A children's gymnasium is constructed with cushioned floor tiles color-coded to accommodate children's activities, games and achievements.

Additionally, the gymnasium floor includes a "trike track."

The sensory gymnasium, which is aimed toward children with special needs, provides activities in a more intimate, non-threatening environment and includes an enhanced cushioned floor, adjustable lighting, lower ceilings, a child-size rock-climbing wall, ceiling swings and padded movable partitions.

"The gym has equipment specially designed for children with special needs and have sensory issues," Brink said. "We think it's unique and pretty special."

Other building amenities, for use primarily by District 916 and Courage Center St. Croix, include auditory panels for better sound quality, a sound field system which can be tied in to children's hearing devices and a special kitchenette that will be utilized for feeding therapies.

Stillwater's 'green' building

The ECFC is certified as a LEED, or Leadership in Energy and Environmental Design, building which, makes it the district's only "green" building.

There are a lot of things that go into green construction and that environmental sustainability that isn't visible when you come into a building," Brink said.

Some of the "green" features include: low-flow plumbing fixtures, high-efficiency mechanical systems, solar-powered hot water heating and recycled construction materials

The building also maximizes natural light with large windows and all of the lighting is daylight sensitive, which means the lighting will turn on and off based on outside light conditions.

"The building knows that it doesn't need to use that energy," Brink said.

The windows in the building also don't open or close, which allows staff to better control humidity and temperature.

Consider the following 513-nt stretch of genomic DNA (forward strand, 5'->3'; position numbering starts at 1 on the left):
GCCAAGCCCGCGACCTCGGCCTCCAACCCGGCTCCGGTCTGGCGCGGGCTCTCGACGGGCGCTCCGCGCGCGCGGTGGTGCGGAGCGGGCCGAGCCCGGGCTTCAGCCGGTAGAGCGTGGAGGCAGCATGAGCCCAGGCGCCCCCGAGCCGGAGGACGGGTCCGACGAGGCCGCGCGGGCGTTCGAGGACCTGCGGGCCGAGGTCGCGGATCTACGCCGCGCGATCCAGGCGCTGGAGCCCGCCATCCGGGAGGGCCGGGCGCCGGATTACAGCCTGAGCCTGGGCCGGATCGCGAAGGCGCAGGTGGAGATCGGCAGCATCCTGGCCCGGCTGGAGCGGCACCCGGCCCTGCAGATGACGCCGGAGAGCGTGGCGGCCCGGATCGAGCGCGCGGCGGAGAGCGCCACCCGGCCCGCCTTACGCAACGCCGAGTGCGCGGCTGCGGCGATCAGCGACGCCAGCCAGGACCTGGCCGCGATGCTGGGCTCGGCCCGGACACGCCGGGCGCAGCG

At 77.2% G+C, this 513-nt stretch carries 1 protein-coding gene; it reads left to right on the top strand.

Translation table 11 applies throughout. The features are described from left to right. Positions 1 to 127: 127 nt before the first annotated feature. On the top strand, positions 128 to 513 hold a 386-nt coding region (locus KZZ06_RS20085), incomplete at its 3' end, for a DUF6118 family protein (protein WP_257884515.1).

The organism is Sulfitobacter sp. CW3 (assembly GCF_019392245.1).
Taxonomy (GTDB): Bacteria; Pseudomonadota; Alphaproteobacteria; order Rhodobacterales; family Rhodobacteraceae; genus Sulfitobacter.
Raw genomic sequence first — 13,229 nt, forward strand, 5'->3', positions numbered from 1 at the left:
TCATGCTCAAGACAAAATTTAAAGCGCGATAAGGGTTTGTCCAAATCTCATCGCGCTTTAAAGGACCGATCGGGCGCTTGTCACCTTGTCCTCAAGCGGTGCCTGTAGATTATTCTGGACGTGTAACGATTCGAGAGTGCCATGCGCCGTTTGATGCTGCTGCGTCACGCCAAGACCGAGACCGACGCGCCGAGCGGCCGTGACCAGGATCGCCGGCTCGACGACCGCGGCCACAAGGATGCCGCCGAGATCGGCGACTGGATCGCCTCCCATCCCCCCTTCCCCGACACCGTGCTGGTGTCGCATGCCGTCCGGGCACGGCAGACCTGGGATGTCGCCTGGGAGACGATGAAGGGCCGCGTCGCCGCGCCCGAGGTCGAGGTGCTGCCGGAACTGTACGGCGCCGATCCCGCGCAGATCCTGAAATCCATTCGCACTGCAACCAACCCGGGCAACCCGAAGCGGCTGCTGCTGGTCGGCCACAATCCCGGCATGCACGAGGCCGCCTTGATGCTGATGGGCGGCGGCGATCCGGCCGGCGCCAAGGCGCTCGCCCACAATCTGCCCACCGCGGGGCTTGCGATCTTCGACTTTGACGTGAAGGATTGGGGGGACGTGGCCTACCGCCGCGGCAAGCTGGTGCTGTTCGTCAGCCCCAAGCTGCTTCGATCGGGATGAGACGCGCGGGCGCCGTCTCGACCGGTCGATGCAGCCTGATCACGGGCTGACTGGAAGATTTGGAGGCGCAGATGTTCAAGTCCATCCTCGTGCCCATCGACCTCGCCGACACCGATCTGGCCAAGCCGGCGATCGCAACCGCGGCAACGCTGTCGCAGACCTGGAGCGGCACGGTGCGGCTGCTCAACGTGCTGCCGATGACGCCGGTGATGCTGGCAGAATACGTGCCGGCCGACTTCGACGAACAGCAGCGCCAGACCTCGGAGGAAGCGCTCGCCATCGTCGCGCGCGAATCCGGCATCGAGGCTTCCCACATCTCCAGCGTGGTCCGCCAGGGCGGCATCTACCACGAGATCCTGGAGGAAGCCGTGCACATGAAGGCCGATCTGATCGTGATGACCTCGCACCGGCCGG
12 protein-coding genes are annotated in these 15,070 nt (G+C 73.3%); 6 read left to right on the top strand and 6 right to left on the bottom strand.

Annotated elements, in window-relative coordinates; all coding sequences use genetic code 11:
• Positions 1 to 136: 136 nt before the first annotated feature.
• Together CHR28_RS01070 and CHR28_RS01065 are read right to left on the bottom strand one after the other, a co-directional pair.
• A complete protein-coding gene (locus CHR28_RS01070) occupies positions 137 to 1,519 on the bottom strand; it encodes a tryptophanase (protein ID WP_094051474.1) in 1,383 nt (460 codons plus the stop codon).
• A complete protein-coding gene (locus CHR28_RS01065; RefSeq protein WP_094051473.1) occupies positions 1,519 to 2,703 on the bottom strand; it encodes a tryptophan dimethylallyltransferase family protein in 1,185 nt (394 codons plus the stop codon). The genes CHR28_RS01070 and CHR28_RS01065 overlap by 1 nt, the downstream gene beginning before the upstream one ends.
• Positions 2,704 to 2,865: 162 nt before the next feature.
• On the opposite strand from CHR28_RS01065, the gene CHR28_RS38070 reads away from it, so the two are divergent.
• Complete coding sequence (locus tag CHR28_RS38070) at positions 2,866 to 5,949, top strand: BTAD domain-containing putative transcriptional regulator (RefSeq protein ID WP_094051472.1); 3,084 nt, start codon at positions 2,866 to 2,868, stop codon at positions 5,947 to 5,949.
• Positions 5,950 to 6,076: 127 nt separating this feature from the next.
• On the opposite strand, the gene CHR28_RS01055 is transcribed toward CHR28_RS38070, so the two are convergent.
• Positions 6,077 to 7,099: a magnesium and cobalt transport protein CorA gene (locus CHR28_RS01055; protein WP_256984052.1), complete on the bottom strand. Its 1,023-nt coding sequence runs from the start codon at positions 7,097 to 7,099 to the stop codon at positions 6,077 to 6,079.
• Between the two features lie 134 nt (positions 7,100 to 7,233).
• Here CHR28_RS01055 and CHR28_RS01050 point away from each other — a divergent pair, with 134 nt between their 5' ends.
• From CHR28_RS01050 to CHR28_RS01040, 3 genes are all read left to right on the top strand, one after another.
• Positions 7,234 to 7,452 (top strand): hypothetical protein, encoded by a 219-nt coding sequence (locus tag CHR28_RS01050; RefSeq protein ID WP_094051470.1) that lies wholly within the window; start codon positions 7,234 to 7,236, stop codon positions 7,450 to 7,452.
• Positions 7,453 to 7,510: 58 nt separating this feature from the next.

Another unique amenity to the center is a staff shower, which was installed to encourage staff to ride bikes to work.

"You can add an amenity to encourage people to drive their automobiles less frequently," Brink said.

In addition to being better for the environment and cost effective, Brink said District 834 is also hoping to use the building as a teaching tool for its junior high and high school students since the building will be hooked up to computers that monitor the energy use and track it with the weather.

"We want to provide educational opportunities beyond just little kids," Brink said.

Brink said she is excited about the new opportunities the ECFC will present.

"We really want to live our mission of being a resource for the entire community," she said. "It's really about supporting young children, and parents of young children, long before they reach kindergarten."

Amber Kispert-Smith

Amber Kispert-Smith has been the schools and Afton reporter at the Woodbury Bulletin since 2008. She holds a bachelor’s degree in journalism from the University of Minnesota. She previously worked as a reporter for Press Publications in White Bear Lake.